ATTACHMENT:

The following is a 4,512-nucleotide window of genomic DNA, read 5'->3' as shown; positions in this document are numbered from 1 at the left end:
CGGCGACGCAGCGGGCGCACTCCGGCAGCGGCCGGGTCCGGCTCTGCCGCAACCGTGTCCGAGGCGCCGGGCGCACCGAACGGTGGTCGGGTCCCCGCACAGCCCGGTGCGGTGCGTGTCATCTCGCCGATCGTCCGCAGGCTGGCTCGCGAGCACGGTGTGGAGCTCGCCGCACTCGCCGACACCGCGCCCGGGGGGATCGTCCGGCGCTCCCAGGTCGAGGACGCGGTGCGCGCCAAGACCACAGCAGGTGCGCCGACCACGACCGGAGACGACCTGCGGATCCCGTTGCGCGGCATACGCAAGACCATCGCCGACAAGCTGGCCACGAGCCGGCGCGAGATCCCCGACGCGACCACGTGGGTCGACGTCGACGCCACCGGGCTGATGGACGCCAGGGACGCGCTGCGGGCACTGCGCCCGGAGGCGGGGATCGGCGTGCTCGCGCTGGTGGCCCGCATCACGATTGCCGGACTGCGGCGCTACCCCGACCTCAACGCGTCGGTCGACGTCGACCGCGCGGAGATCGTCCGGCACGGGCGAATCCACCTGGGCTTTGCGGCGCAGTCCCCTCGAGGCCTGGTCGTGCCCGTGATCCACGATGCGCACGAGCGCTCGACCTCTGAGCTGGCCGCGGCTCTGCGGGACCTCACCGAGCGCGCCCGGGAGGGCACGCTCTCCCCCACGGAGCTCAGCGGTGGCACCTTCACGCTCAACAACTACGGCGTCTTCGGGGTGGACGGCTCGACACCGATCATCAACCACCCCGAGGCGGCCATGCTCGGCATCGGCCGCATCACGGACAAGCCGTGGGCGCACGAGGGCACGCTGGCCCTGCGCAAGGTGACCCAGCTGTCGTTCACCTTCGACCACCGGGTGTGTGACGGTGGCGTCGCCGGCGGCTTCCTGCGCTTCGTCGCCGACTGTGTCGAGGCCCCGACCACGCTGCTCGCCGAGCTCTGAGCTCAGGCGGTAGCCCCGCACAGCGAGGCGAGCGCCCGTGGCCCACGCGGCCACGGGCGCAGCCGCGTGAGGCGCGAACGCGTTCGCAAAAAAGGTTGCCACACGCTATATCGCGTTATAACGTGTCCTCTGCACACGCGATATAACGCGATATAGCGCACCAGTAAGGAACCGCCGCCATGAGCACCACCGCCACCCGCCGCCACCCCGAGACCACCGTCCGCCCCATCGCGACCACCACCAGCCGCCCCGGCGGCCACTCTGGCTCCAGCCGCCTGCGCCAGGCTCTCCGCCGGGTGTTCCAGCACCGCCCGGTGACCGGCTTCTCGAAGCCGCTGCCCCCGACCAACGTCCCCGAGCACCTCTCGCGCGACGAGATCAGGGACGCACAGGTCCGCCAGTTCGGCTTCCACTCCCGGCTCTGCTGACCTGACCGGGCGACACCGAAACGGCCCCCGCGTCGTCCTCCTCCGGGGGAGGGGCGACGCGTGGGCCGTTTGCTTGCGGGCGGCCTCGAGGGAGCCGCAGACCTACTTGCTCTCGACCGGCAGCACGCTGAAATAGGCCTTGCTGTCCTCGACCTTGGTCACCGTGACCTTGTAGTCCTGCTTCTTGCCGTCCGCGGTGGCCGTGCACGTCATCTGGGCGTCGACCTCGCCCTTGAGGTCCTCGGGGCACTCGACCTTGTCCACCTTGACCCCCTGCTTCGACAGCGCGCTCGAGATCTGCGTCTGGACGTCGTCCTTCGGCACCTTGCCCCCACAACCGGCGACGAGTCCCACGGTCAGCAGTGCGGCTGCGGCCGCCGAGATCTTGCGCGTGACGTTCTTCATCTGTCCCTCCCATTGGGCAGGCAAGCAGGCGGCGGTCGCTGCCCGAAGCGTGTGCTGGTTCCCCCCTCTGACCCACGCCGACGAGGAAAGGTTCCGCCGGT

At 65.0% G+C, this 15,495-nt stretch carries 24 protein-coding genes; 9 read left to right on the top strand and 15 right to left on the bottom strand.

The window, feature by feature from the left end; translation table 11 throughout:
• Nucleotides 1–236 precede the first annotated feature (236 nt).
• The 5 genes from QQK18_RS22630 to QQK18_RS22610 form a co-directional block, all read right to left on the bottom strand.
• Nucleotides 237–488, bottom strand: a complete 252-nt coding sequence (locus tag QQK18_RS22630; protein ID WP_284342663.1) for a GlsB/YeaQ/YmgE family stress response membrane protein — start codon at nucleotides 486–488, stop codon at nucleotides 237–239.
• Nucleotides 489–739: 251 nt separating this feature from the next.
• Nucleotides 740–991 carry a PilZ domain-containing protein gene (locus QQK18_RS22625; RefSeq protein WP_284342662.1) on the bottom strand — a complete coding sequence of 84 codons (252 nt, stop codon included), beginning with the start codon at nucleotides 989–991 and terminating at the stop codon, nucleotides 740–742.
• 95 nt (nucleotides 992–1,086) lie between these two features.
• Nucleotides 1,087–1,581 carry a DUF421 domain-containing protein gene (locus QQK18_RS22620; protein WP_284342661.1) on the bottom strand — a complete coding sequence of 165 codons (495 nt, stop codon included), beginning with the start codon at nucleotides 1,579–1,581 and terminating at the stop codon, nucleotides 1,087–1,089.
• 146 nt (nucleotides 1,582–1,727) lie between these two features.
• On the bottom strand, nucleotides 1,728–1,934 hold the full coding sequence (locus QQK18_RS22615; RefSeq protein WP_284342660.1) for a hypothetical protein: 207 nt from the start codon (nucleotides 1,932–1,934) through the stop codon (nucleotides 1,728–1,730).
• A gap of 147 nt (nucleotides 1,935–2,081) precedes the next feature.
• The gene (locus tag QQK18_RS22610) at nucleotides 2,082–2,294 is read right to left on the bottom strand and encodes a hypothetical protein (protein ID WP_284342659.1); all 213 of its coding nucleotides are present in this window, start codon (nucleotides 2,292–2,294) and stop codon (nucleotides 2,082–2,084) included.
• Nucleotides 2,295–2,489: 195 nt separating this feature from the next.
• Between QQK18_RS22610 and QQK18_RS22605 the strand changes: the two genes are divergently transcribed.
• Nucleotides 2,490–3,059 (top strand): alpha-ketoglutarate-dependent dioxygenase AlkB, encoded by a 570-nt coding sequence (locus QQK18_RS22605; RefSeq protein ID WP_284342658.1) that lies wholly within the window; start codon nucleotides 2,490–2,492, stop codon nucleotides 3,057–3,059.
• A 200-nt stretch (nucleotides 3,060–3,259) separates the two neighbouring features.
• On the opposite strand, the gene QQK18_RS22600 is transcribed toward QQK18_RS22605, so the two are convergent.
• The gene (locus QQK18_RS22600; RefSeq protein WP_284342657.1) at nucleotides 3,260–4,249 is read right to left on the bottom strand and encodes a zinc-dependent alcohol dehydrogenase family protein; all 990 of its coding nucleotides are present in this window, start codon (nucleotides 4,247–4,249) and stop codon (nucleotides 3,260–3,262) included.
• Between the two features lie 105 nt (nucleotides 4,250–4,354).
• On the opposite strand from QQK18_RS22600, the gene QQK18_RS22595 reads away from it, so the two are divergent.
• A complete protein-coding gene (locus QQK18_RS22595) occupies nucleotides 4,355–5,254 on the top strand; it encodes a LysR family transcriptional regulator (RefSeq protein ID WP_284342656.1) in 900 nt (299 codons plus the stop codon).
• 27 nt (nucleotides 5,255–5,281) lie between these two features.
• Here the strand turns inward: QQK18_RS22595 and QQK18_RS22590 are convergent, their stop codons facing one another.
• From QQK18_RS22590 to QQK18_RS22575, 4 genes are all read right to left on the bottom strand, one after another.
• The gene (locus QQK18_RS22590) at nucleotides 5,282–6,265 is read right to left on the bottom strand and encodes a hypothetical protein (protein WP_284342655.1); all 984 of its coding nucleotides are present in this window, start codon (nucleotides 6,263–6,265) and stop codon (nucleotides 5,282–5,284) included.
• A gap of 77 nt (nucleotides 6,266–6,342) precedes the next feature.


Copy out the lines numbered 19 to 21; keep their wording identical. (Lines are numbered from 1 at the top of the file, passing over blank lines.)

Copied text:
• A 200-nt stretch (nucleotides 3,060–3,259) separates the two neighbouring features.
• On the opposite strand, the gene QQK18_RS22600 is transcribed toward QQK18_RS22605, so the two are convergent.
• The gene (locus QQK18_RS22600; RefSeq protein WP_284342657.1) at nucleotides 3,260–4,249 is read right to left on the bottom strand and encodes a zinc-dependent alcohol dehydrogenase family protein; all 990 of its coding nucleotides are present in this window, start codon (nucleotides 4,247–4,249) and stop codon (nucleotides 3,260–3,262) included.